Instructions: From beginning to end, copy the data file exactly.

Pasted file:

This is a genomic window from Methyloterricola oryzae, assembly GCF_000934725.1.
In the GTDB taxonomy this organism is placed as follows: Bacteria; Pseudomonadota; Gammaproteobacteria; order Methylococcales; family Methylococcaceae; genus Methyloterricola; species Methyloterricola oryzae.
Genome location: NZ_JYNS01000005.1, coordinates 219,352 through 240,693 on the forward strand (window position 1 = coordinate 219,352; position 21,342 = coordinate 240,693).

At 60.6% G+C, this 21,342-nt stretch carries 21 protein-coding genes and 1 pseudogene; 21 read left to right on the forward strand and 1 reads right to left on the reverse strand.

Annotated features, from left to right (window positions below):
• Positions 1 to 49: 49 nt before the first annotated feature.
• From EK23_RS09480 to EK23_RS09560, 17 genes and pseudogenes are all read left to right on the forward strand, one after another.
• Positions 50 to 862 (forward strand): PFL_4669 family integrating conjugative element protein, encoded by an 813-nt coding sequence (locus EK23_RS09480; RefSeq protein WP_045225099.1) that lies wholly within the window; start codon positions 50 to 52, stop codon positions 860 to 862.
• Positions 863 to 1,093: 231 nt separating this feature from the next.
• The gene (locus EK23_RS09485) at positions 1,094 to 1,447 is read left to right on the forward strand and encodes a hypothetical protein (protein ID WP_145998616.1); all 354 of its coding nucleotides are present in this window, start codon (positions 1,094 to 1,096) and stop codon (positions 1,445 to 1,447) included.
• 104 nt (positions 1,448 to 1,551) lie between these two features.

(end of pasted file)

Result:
This is a genomic window from Methyloterricola oryzae, assembly GCF_000934725.1.
In the GTDB taxonomy this organism is placed as follows: Bacteria; Pseudomonadota; Gammaproteobacteria; order Methylococcales; family Methylococcaceae; genus Methyloterricola; species Methyloterricola oryzae.
Genome location: NZ_JYNS01000005.1, coordinates 219,352 through 240,693 on the forward strand (window position 1 = coordinate 219,352; position 21,342 = coordinate 240,693).

At 60.6% G+C, this 21,342-nt stretch carries 21 protein-coding genes and 1 pseudogene; 21 read left to right on the forward strand and 1 reads right to left on the reverse strand.

Annotated features, from left to right (window positions below):
• Positions 1 to 49: 49 nt before the first annotated feature.
• From EK23_RS09480 to EK23_RS09560, 17 genes and pseudogenes are all read left to right on the forward strand, one after another.
• Positions 50 to 862 (forward strand): PFL_4669 family integrating conjugative element protein, encoded by an 813-nt coding sequence (locus EK23_RS09480; RefSeq protein WP_045225099.1) that lies wholly within the window; start codon positions 50 to 52, stop codon positions 860 to 862.
• Positions 863 to 1,093: 231 nt separating this feature from the next.
• The gene (locus EK23_RS09485) at positions 1,094 to 1,447 is read left to right on the forward strand and encodes a hypothetical protein (protein ID WP_145998616.1); all 354 of its coding nucleotides are present in this window, start codon (positions 1,094 to 1,096) and stop codon (positions 1,445 to 1,447) included.
• 104 nt (positions 1,448 to 1,551) lie between these two features.